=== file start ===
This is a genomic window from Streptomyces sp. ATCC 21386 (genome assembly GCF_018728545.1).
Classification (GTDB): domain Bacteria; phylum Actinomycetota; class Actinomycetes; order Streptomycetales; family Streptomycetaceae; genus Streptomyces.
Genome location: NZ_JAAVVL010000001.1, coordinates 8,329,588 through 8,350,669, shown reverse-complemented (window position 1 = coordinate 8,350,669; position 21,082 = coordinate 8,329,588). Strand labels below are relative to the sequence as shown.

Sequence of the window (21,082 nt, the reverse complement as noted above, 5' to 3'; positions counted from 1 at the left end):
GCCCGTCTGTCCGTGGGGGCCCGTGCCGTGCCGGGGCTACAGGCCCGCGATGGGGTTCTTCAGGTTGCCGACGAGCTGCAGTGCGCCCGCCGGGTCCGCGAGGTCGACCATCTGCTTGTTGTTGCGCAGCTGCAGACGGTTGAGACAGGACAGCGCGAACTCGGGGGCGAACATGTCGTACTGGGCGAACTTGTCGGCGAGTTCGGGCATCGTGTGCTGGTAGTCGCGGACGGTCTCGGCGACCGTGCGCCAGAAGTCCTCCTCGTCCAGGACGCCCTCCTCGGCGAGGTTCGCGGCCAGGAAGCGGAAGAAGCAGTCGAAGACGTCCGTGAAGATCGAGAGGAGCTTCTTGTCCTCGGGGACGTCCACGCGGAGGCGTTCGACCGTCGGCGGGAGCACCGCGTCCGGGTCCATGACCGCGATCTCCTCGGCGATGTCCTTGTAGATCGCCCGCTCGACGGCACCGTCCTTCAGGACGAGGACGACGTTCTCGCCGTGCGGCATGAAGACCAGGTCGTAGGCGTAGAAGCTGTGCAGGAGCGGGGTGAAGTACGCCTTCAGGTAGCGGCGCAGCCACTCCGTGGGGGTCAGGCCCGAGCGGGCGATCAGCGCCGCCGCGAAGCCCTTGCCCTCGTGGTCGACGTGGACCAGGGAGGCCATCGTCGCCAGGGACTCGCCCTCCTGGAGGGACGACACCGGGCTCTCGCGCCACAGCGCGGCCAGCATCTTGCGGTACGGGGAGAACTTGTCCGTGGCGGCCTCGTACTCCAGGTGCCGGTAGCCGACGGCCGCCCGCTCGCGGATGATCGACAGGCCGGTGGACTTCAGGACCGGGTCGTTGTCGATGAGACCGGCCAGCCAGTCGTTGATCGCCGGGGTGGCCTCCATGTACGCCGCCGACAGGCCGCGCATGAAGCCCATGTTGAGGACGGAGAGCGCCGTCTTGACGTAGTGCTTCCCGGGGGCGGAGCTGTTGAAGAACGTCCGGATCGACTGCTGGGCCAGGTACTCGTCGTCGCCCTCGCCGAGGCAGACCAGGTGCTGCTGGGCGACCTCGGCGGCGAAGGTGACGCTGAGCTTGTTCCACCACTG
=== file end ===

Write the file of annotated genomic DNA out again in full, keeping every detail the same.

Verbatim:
This is a genomic window from Streptomyces sp. ATCC 21386 (genome assembly GCF_018728545.1).
Classification (GTDB): domain Bacteria; phylum Actinomycetota; class Actinomycetes; order Streptomycetales; family Streptomycetaceae; genus Streptomyces.
Genome location: NZ_JAAVVL010000001.1, coordinates 8,329,588 through 8,350,669, shown reverse-complemented (window position 1 = coordinate 8,350,669; position 21,082 = coordinate 8,329,588). Strand labels below are relative to the sequence as shown.

Sequence of the window (21,082 nt, the reverse complement as noted above, 5' to 3'; positions counted from 1 at the left end):
GCCCGTCTGTCCGTGGGGGCCCGTGCCGTGCCGGGGCTACAGGCCCGCGATGGGGTTCTTCAGGTTGCCGACGAGCTGCAGTGCGCCCGCCGGGTCCGCGAGGTCGACCATCTGCTTGTTGTTGCGCAGCTGCAGACGGTTGAGACAGGACAGCGCGAACTCGGGGGCGAACATGTCGTACTGGGCGAACTTGTCGGCGAGTTCGGGCATCGTGTGCTGGTAGTCGCGGACGGTCTCGGCGACCGTGCGCCAGAAGTCCTCCTCGTCCAGGACGCCCTCCTCGGCGAGGTTCGCGGCCAGGAAGCGGAAGAAGCAGTCGAAGACGTCCGTGAAGATCGAGAGGAGCTTCTTGTCCTCGGGGACGTCCACGCGGAGGCGTTCGACCGTCGGCGGGAGCACCGCGTCCGGGTCCATGACCGCGATCTCCTCGGCGATGTCCTTGTAGATCGCCCGCTCGACGGCACCGTCCTTCAGGACGAGGACGACGTTCTCGCCGTGCGGCATGAAGACCAGGTCGTAGGCGTAGAAGCTGTGCAGGAGCGGGGTGAAGTACGCCTTCAGGTAGCGGCGCAGCCACTCCGTGGGGGTCAGGCCCGAGCGGGCGATCAGCGCCGCCGCGAAGCCCTTGCCCTCGTGGTCGACGTGGACCAGGGAGGCCATCGTCGCCAGGGACTCGCCCTCCTGGAGGGACGACACCGGGCTCTCGCGCCACAGCGCGGCCAGCATCTTGCGGTACGGGGAGAACTTGTCCGTGGCGGCCTCGTACTCCAGGTGCCGGTAGCCGACGGCCGCCCGCTCGCGGATGATCGACAGGCCGGTGGACTTCAGGACCGGGTCGTTGTCGATGAGACCGGCCAGCCAGTCGTTGATCGCCGGGGTGGCCTCCATGTACGCCGCCGACAGGCCGCGCATGAAGCCCATGTTGAGGACGGAGAGCGCCGTCTTGACGTAGTGCTTCCCGGGGGCGGAGCTGTTGAAGAACGTCCGGATCGACTGCTGGGCCAGGTACTCGTCGTCGCCCTCGCCGAGGCAGACCAGGTGCTGCTGGGCGACCTCGGCGGCGAAGGTGACGCTGAGCTTGTTCCACCACTG